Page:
So I came to this semi-autobiography with a strong sense of expectation and I was not disappointed. What I found was the story of a man who had significant lessons to teach me about the hard work and habits that underlie success.

The book follows Stan Lee's life from his beginnings as the child of impoverished parents in Queens, New York City to his current standing as the Publisher Emeritus of Marvel Comics and the man overseeing the realisation of his superhero characters as among the most successful products in Hollywood.

The book is written in the easygoing and mildly self-ironic style that is typical of Stan Lee's work, but in amongst the witty asides and self-deprecatory humour there are some valuable lessons to be learned for even serious businessmen. The three things I learned most from this book are:

Be true to your vision
Stan Lee entered the filed of comic book writing almost by accident but found that it became a steady, if not always lucrative, source of income. However in the early 1960s he was on the verge of quitting the struggling comics industry when his wife Joan (a Brit!) urged him to follow his own vision (that of creating comics characters who had distinct personalities and complex personal lives) rather than live his life wishing he had at least tried to do things his own way. Well Stan Lee put his vision into action with The Fantastic Four # 1 and with that comic he both revived a struggling industry and found his niche in the world.

Work hard and consistently
Stan Lee came from a poor family and remembered his father struggling to find work during the Great Depression. This left him with a strong work ethic and he tended to work as many jobs as he could at one time in order to pay the bills and enjoy a lifestyle which his father had only dreamed of. This work ethic remains with him today and his tendency to make cameo appearances is only in part due to his love of showboating, more importantly he loves to keep working. His success is down to working hard and consistently, persisting when colleagues around him might have just given up or eased back on their work rate.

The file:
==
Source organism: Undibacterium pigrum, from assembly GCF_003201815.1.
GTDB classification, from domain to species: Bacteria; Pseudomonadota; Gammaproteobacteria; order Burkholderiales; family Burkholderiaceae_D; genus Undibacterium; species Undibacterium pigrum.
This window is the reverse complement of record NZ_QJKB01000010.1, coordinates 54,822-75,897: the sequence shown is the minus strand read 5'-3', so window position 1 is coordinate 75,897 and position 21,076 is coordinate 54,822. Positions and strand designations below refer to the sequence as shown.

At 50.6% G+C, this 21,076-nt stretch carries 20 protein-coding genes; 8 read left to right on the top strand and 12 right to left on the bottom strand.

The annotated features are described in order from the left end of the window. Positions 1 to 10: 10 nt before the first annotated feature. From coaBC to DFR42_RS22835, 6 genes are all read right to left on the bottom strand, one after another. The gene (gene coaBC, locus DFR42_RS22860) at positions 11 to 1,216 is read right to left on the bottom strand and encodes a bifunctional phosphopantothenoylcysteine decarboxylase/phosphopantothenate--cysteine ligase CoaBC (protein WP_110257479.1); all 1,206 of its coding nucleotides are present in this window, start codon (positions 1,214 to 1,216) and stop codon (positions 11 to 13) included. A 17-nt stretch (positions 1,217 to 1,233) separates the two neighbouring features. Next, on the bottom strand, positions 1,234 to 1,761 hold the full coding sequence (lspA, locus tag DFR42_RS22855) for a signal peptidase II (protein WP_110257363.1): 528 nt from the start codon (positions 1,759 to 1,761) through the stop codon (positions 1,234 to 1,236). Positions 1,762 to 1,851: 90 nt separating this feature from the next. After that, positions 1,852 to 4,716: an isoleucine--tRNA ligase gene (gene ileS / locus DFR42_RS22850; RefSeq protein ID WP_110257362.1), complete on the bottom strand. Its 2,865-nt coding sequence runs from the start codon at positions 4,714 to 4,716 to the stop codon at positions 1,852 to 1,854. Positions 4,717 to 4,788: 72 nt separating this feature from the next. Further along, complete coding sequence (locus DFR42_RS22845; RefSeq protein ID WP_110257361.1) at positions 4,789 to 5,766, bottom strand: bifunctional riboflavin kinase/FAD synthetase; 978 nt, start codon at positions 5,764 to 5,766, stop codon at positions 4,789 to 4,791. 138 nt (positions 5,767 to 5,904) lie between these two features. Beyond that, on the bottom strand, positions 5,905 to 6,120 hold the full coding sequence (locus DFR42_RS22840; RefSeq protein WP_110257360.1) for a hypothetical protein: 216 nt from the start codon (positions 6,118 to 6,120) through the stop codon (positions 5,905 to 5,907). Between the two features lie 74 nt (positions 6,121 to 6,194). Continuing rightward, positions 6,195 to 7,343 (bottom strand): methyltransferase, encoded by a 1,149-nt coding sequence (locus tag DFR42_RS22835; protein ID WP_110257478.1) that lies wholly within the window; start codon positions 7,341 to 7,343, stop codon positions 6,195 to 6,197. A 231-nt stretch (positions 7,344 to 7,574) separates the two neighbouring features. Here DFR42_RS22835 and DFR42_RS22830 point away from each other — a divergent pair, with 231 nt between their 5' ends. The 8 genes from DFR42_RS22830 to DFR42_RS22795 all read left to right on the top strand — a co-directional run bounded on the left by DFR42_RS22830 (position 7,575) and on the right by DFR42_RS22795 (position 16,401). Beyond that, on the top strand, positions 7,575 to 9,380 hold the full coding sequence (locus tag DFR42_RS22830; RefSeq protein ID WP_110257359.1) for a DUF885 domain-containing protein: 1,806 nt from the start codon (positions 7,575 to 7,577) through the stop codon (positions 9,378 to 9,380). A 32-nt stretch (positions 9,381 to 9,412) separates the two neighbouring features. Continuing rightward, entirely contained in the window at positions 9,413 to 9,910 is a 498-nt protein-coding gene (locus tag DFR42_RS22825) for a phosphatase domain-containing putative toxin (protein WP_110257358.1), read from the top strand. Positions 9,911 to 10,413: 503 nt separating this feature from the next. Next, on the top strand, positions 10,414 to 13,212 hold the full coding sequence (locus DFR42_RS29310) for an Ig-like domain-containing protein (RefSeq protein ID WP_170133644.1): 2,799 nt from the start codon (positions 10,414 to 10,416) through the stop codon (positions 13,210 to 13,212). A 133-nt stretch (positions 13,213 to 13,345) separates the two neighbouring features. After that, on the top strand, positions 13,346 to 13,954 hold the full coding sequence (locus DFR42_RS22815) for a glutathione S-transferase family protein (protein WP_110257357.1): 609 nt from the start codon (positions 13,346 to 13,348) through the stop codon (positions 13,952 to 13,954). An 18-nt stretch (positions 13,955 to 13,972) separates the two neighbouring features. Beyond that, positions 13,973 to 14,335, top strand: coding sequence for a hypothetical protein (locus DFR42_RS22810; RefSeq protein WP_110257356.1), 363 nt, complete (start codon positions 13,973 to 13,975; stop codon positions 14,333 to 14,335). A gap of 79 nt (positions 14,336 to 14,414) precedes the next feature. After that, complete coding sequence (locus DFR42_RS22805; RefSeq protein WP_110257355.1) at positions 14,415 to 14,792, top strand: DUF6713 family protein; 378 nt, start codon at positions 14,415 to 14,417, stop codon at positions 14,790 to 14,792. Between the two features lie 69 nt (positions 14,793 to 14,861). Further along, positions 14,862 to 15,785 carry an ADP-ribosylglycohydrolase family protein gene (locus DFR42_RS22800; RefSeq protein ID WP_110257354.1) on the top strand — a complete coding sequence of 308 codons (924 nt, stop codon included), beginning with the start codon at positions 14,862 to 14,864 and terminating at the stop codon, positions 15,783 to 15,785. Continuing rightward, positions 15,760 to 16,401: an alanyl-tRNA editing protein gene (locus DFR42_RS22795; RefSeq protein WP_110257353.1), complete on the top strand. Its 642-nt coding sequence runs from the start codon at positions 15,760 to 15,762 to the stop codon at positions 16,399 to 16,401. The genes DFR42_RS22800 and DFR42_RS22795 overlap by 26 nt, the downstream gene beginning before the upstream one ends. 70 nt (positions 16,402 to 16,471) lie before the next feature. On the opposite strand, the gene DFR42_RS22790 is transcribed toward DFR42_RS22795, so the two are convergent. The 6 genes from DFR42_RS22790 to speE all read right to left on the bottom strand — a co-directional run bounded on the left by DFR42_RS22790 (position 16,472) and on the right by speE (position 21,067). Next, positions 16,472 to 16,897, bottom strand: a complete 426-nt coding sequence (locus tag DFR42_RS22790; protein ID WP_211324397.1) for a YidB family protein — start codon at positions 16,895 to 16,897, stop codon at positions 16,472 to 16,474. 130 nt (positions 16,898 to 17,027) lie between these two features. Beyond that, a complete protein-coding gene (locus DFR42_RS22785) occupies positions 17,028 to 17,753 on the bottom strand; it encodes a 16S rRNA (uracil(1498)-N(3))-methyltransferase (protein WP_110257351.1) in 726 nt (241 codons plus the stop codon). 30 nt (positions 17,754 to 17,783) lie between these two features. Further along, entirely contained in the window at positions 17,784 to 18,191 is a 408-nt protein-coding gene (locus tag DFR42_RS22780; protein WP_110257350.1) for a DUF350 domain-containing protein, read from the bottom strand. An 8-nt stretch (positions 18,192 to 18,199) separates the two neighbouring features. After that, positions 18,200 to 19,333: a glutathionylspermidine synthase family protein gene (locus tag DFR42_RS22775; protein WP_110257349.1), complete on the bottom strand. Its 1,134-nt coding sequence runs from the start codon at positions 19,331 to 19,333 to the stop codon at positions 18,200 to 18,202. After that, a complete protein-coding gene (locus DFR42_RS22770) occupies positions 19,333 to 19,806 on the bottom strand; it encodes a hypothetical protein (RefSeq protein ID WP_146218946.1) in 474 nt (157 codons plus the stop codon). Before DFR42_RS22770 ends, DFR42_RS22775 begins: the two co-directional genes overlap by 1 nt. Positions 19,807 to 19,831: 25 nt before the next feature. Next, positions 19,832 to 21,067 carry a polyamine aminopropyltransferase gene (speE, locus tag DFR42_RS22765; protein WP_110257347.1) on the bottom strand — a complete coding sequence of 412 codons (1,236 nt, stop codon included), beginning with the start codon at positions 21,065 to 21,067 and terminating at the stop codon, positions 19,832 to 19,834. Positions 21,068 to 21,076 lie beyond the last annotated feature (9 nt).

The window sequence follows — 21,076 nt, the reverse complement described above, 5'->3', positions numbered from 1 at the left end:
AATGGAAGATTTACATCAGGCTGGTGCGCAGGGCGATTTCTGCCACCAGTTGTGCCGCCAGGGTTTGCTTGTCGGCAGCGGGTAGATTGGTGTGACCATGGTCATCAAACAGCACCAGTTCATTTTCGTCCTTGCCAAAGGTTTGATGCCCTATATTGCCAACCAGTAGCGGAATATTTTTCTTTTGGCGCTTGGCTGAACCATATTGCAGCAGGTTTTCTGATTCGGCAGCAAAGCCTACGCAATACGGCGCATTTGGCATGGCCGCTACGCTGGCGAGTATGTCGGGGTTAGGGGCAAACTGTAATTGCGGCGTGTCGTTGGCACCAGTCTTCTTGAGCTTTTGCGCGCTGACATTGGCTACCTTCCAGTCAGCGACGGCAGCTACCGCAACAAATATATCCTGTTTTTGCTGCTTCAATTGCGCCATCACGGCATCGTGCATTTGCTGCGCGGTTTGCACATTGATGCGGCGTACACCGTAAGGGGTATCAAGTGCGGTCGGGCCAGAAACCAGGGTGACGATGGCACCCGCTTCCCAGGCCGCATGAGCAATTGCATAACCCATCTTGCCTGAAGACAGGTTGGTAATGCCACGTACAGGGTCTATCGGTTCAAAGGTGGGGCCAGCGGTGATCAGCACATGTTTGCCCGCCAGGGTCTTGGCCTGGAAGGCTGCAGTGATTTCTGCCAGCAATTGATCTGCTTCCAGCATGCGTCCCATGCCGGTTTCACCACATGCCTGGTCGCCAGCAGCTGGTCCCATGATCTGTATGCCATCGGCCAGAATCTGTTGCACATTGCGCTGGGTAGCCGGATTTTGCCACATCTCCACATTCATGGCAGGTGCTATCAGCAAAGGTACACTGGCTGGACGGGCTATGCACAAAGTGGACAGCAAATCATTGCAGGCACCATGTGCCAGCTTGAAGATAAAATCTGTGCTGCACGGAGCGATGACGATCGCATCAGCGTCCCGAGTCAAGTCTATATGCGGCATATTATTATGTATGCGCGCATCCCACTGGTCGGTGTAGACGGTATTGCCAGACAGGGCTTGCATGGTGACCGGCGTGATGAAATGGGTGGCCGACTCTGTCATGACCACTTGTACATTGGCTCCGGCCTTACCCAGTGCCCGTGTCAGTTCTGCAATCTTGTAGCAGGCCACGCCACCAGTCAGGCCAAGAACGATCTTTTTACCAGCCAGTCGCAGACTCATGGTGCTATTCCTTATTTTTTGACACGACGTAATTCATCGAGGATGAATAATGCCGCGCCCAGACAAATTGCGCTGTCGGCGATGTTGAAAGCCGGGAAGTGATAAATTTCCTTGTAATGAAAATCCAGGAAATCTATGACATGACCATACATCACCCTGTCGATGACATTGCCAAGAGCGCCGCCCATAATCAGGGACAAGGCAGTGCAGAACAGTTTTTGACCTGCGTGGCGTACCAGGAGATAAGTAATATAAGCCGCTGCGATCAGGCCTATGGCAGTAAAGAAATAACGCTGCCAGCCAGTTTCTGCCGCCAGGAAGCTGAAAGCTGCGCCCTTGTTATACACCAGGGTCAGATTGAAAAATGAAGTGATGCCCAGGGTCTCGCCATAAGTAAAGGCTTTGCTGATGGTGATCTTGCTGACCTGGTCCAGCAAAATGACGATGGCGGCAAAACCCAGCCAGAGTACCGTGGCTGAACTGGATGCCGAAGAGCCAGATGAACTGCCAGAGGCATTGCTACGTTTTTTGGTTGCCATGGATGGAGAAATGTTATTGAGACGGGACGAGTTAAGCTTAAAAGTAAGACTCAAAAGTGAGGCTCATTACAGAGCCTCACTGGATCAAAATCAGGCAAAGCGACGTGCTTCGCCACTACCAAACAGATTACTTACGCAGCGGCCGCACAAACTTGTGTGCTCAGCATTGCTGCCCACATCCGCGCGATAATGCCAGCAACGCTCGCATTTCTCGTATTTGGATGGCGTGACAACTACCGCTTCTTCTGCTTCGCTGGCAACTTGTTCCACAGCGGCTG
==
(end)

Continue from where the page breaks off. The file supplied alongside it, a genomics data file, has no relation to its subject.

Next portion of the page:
The importance of disciplined creativity
Stan Lee does not believe in notion of 'writers block'. He says himself that though he has worked in a creative industry, the need to keep producing material has demanded that he keep on writing. He believes strongly that creativity must be tempered with discipline, after all he had sometimes dozens of comics per month to fill with dialogue and character development. This means having to make yourself be creative even when 'the muse' seems to be absent.

There you have it. A very personal book choice for me but one which I think you will find offers some salient observations on just what it takes to be the author of a worldwide success. As Stan himself would say, 'Excelsior!'
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on September 25, 2010
This book was an interesting read, not controversial, and personable in a way that I suspect mirrors Stan's real life persona. All good, but as a comics fan for 40 years, I knew most of Stan's history already. I guess I should've expected that I wouldn't come across any new juicy nuggets. I'm pretty sure I knew Stan's life story (to that point) back in the 1970s when I think he was the main feature story of an issue of Marvel's FOOM magazine.

Stan's certainly been portrayed as the creative mastermind behind many of Marvel's best characters, and he's been the figurehead that's represented the entire comics genre even as it's expanded into other media ventures. Stan is generally complimentary to all of the talented writers and artists that he's worked with through the years. His histories with Jack Kirby and Steve Ditko are documented, and I would imagine more complicated than he suggests in this book. Seems Stan's willing to look past these issues, but Ditko and Kirby weren't.

Overall a nice, casual read, and with a good deal of appeal for a comics fan, particularly one interested in Marvel's history. It's a decent account of Stan's life, and I must admit he's appealing to most comics fans, as I always enjoy his interludes on DVDs of Marvel's animated series and motion pictures. I even enjoy his movie cameos. I just wish the book had a little more substance.
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on January 28, 2014
I purchased this book for my father who is a huge Marvel fan. He loves it. I was happy to find it in paperback. The hardcover version of this book is selling at very high prices. Great book for anyone that is interested in the history of how Marvel was born. Stan Lee should be considered as an icon of American history.
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on August 23, 2014
This was a really easy-to-love read which mixed Lee's plain language speaking style with a high-points, chronological trot though the man's life. While is seems to skim over the juicy stuff at times, this is a matter of fact look at the life of an influential & iconic figure in Americana.